Council members could take lessons from old politico

June 16, 1994|By MICHAEL OLESKER

Long ago, boys and girls, long before the clumsy bid to loosen some judicial strings on behalf of Jacqueline McLean, the great political puppeteer of Baltimore was a man named James H. "Jack" Pollack, whose ability to fix a mere parking ticket gives us fresh perspective on certain City Council members who shouldn't be allowed to cross the street by themselves.

Last week, five of them -- and let's put their names in the newspaper again: Vera Hall, Iris Reeves, Sheila Dixon, Carl Stokes and Melvin Stukes -- walked from City Hall to Judge Joseph H. H. Kaplan's chambers in hopes of changing the course of McLean's criminal case.

There is a phrase for this: obstruction of justice. There is some attempt now, by Judge Kaplan, to admit that he should have handled things differently and that, at best, it created an unfortunate appearance of deal-making and that, given a second thought, he'd have told the council members, "See you later," or "Please leave the courthouse."

Those are Kaplan's specific words. Council members, meanwhile, are maintaining they did nothing wrong, but acting as if they did. Not only were they clumsy enough to barge into this case, but they were disorganized enough never to have gotten their stories straight.

We never talked to any judge, says one. Never went into his chambers, says another. Only went to the courthouse to discuss housing department classifications, says a third. I'm not talking, says a fourth.

Not to be minimized is their underlying claim of sensitivity: They were in the courthouse only because they were thinking about poor Jackie, the city comptroller who was charged with stealing from the city and then had an emotional breakdown before she could stand trial.

Feeling bad for McLean is understandable. Her life is currently in ruins. Attempting to take the criminal justice process into your own hands is a different story -- particularly when it's done by allegedly sophisticated City Council members, who happen to control the Circuit Court's operating budget, and they're approaching its administrative judge, who happens to be running for re-election.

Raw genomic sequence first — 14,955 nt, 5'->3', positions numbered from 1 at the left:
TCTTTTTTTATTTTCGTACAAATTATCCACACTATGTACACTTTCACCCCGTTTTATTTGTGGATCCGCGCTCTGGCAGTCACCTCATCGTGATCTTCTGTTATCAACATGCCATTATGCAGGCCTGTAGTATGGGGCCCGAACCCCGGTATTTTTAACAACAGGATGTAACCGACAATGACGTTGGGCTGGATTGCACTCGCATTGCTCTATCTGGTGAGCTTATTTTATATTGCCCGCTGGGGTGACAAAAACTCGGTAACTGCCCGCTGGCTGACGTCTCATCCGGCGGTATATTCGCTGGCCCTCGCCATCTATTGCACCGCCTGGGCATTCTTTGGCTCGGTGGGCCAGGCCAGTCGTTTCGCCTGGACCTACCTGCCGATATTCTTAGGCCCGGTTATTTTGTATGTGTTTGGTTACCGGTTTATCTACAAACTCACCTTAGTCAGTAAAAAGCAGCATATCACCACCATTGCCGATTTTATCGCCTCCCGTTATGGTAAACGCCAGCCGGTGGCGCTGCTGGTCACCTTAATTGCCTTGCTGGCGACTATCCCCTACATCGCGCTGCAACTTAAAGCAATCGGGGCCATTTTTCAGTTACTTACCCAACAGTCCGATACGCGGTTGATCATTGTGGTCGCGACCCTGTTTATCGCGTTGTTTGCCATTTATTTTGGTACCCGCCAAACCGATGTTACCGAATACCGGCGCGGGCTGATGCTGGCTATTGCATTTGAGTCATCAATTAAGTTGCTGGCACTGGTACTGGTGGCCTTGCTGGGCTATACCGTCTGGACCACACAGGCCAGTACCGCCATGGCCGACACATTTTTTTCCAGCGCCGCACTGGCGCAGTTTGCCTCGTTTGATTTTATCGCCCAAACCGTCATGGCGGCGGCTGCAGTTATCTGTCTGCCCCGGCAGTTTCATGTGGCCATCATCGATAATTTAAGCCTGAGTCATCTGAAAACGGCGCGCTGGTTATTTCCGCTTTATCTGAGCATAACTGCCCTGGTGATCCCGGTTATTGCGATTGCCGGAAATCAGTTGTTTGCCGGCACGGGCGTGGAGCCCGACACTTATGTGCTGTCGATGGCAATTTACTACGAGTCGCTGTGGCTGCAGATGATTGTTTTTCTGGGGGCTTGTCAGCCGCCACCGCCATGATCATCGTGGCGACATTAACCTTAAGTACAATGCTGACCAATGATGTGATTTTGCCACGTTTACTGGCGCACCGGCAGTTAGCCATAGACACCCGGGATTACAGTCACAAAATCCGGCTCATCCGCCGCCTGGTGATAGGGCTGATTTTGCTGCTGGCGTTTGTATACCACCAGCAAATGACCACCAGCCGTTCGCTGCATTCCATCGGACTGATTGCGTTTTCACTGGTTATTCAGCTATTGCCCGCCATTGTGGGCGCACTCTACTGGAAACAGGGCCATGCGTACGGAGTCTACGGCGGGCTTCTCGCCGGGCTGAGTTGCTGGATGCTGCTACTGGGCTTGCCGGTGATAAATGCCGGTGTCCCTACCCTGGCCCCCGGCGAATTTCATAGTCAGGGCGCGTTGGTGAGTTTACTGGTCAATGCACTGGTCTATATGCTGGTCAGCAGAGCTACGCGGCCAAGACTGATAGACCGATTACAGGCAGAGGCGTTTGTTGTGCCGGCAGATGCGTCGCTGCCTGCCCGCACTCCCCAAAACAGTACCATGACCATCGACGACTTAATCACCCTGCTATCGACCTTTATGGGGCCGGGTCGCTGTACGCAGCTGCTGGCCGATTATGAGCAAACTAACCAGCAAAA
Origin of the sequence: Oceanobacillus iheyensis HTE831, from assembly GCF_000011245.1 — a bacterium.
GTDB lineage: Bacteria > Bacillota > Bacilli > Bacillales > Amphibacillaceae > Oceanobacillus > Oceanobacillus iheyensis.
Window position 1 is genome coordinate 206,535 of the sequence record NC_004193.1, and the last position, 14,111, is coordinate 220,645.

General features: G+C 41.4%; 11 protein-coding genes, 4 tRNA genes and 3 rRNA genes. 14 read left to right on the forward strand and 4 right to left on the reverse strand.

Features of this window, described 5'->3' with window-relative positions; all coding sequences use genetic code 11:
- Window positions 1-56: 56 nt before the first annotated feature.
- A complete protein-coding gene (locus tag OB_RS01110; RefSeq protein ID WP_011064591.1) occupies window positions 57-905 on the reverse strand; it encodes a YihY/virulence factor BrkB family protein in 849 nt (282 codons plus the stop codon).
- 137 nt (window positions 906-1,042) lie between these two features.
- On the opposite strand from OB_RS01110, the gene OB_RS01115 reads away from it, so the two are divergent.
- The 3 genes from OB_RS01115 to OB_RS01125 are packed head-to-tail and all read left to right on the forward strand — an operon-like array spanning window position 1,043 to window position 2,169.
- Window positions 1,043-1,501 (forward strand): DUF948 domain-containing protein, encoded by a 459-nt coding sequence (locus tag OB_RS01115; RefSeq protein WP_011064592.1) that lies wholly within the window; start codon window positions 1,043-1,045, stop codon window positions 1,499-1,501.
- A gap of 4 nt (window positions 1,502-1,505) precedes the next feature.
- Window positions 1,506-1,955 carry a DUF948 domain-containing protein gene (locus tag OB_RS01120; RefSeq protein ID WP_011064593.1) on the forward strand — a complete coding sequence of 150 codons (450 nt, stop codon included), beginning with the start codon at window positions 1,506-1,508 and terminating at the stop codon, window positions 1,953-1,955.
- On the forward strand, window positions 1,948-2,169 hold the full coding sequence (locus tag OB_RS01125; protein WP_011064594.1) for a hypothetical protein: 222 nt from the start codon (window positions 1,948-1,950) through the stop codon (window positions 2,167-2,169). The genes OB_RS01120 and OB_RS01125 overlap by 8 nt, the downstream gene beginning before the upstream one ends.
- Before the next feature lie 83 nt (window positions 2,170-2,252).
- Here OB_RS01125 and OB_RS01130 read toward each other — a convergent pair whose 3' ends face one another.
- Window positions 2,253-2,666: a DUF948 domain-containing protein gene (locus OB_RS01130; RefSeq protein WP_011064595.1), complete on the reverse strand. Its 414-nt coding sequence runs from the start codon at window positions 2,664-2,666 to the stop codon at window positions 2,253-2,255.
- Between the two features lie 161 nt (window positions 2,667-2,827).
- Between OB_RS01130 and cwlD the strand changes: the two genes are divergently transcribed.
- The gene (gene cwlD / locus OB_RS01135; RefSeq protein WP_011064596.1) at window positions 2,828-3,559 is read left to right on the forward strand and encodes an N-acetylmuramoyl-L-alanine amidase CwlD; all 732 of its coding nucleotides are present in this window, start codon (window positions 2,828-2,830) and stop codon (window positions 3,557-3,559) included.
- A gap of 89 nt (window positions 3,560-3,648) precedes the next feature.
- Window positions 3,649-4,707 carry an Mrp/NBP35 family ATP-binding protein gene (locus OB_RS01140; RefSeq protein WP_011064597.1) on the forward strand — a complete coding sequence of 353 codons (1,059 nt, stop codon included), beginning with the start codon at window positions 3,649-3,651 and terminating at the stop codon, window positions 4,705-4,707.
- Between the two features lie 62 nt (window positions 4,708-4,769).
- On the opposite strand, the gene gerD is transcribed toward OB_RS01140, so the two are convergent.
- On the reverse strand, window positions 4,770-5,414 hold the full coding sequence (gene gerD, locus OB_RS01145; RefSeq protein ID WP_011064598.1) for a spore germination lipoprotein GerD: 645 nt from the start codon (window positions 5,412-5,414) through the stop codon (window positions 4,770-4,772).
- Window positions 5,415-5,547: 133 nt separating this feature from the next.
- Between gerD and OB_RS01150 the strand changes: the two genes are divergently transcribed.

At best, it gives the look of an attempted fix. At worst, it really is. If it didn't have the appearance of a fix, the council members wouldn't have done it stealthily and wouldn't have lied about it when confronted by reporters.

Jacqueline McLean's in trouble today not only because of the criminal charges against her, but for events outside her control. Her attorneys staged a courtroom performance that fell just short of grand opera. McLean's emotions worsened through the ordeal. She could have spent 30 days in jail on a plea bargain and put this business behind her by now, but instead finds herself under suicide watch in a mental ward.

And, just when you think matters can't get tawdrier, we have politicians, who shouldn't approach a judge to discuss a parking ticket, injecting themselves into the proceedings.

For historical perspective on such practice, consider a brief memory of Jack Pollack, the legendary political kingmaker around here who, over a half-century, danced around the various laws and never saw a deal he couldn't manipulate.

Those belonging to Pollack's Trenton Democratic Club tended not to be idealists. They joined his political organization to have Jack take care of them. Monday nights, many would ask Pollack to fix their parking tickets. They'd have to go to court afterward, but the deal was clear: Jack would see a few judges, massage them and put in the fix ahead of time.

One Monday night, a club member was fuming. Pollack hadn't beaten the ticket for him. "If he can't take care of me," the guy said, "then I'm quitting." The story got repeated to Pollack later that night by one of his cronies.

"You're naive," Pollack said. "I never take care of those tickets. If the guy gets found innocent, I just take the credit. If he's guilty, I just tell them the judge wouldn't listen. Eight out of 10 guys are gonna beat 'em on their own anyway."

Lesson for the day: If Jack Pollack, a man who played fast and loose with the various rules of politics and law, wouldn't approach a judge on a parking ticket, what was going through the minds of five City Council people when they approached a judge on a criminal case involving the third highest-ranking member of city government?

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